Calls for B.C. meat plant to be shut down after alleged abuse

WARNING: The details and images associated with this story may disturb some readers and viewers.

A video secretly filmed inside a BC slaughterhouse that is now the focus of an animal cruelty investigation has sparked protests in Vancouver.

“There is no excuse for abuse,” protesters shouted, holding up placards with harrowing images taken from the video.

Protesters gathered in a quiet street across from a local supermarket.Shops targeted because they sell processed products Meadow Valley meatsubject to investigation.

on wednesday, animal justiceA national animal advocacy group has filed a legal complaint against the company. The organization claims staff at the facility “forcefully punched and kicked” cattle, sheep and goats before slaughtering them. Allegedly used inappropriate slaughter techniques.

“We see animals being abused in many ways. It’s very clear.” Camille Labchuk, Executive Director of Animal Justice, told CTV National News.

One of the three agencies the group briefed was BCSPCAWe are currently conducting our own investigation into the allegations against the slaughterhouse.

BC SPCA Senior Protection Officer Eileen Drever told the CTV News Channel: “It’s heartbreaking.”

Drever, who has worked to prevent animal cruelty for decades, is part of a team tasked with reviewing videos to assess for violations.

“We have received a lot of very horrifying videotapes,” she said. “These animals are sentient beings and suffer not only physically but also mentally, and this is what the BC SPCA investigates.”

Due to potential legal ramifications, Drever was unable to provide details on how the investigation will be conducted.

“While we don’t want to jeopardize any part of this investigation, we can say that these animals give us life and should be treated with dignity at the end of their lives.

Animal Justice is reviewing the video, which was filmed last summer but was only submitted in January.

“It’s always disturbing to hear about animal cruelty,” said B.C. Agriculture and Food Minister Pam Alexis. “I can assure you that we are investigating the situation.”

The slaughterhouse is state licensed. When asked whether to revoke or suspend the company’s certification while the investigation is ongoing, Alexis said, “We cannot make a decision at this time.”

Meadow Valley says on its website that it is “the largest processor of beef, veal, lamb and goat” in British Columbia. Most of the company’s operations are in Chilliwack, British Columbia, but the facility where the video was shot is in Pitt Meadows.

Various farm animals are seen in two different locations throughout the footage. In some areas, sheep are crammed into pens and paddled. Workers also appear to grab him by the neck and throw him to the ground.

Cows are also seen being beaten with canes and beaten in the face with electric batons.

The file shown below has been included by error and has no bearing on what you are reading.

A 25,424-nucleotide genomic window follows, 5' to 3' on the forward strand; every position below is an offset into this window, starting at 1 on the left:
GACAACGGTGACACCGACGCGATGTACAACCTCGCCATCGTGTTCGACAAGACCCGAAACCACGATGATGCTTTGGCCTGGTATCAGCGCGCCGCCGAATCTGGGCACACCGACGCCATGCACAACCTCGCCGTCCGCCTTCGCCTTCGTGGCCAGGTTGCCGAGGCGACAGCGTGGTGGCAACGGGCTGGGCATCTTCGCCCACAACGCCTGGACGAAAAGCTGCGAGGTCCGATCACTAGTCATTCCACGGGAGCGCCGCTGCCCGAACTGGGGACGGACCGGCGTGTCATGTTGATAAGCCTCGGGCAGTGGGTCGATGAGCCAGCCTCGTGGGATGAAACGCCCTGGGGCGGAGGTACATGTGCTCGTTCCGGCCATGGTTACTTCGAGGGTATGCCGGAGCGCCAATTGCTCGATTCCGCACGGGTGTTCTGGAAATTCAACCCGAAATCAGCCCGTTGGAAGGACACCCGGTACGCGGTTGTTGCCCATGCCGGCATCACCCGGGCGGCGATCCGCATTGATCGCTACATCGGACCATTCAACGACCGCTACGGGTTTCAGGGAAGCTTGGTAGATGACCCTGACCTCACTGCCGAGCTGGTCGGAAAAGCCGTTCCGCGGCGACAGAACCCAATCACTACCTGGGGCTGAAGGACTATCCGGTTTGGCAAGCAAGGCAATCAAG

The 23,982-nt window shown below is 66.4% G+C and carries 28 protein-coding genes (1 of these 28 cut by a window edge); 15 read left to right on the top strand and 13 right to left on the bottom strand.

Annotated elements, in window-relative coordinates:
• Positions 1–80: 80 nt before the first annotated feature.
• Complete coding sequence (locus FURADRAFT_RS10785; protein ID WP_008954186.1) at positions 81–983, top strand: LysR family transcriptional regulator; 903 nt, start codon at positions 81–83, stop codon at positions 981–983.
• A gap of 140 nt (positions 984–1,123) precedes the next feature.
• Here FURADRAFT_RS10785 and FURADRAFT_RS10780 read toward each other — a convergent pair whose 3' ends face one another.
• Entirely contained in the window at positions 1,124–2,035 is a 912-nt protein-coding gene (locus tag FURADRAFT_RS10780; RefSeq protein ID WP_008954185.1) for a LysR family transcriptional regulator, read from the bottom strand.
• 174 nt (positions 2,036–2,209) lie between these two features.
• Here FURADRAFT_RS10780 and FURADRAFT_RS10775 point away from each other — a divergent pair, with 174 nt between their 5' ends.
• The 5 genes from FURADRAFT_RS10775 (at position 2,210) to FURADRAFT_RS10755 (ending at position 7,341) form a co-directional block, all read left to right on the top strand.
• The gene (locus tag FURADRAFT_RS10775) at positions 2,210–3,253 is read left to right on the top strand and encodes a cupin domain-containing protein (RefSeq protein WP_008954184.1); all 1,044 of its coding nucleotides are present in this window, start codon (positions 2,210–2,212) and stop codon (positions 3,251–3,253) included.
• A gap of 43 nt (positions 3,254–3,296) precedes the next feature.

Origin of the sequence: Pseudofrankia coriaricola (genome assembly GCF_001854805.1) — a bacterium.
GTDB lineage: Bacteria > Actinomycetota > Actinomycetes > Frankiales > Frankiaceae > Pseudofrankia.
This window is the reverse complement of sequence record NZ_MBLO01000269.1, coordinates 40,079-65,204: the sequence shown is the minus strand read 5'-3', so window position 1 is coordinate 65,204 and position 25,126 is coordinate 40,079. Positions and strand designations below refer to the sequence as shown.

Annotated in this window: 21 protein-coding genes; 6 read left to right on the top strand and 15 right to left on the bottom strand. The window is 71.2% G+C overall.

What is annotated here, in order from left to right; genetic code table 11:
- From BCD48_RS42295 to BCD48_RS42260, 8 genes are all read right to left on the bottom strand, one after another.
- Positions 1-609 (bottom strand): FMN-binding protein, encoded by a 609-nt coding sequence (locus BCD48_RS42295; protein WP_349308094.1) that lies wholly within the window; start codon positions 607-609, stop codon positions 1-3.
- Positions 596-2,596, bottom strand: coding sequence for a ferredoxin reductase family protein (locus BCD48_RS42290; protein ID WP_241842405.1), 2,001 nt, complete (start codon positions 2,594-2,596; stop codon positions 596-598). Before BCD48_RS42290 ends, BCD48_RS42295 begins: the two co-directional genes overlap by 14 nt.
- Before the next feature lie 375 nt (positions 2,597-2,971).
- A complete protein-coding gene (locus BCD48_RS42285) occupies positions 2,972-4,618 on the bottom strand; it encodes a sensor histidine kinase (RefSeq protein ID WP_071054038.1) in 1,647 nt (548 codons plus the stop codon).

The video also shows two children standing in front of a man carrying documents. While one child clings to a fence and another kneels on a ledge, they both watch what appears to be a cow twitching on the floor.

CTV National News visited the Meadow Valley slaughterhouse, but no one on site answered questions about the allegations.

After several phone calls and text messages to the company’s general manager, we received a brief written statement that we were aware of what was called a “secretly obtained video.”

“The Canadian Food Inspection Agency and BC Meat Inspections are reviewing the footage. We do,” the company said.

Meadow Valley Meats slaughters animals from farms throughout BC. Once the animal is killed, the business processes the product so it can be sold.

There are several ranches that rely on Meadow Valley for processing. 63 acres of premium BC beef, says they are dedicated to the humane treatment of animals. However, there was no response by the deadline when asked about the current investigation.

there is provincial and federal government Laws that protect agricultural animals while they are on the farm, during transportation, and when they are slaughtered.

“Animal health and welfare are important to Canadians, and all levels of government are committed to protecting them,” said Marie-Claude Bibault, Canada’s Minister of Agriculture and Agri-Food.

Bibault also said that “animal cruelty should not be tolerated,” and confirmed that the Canadian Food Inspection Agency (CFIA) is reviewing the footage “for possible violations.”

Several animal welfare professionals also watched the video.

Moira Harris, a globally recognized expert, expresses concern.

“When you’re working with animals, you have to consider their sensory abilities,” she told CTV National News. It doesn’t seem to be set up to allow easy, gentle movement.”

She points to some possible problems, but Harris flagged a piece of tape showing sheep being dragged to be slaughtered by workers.

“We don’t want visually impaired animals in the food chain because if they’re sick, we don’t necessarily know what’s wrong.”

According to regulations, animals must be screened for any problems before they are killed.

The CFIA, which is dedicated to protecting food, said in a written statement that “appropriate follow-up action will be taken” if “incidents” falling under its responsibility are identified.

However, the agency also said that because Meadow Valley Meats is under provincial jurisdiction, it is the BC government that must “assess compliance and food safety risks.”

Related Articles

Leave a Reply

Your email address will not be published. Required fields are marked *

Back to top button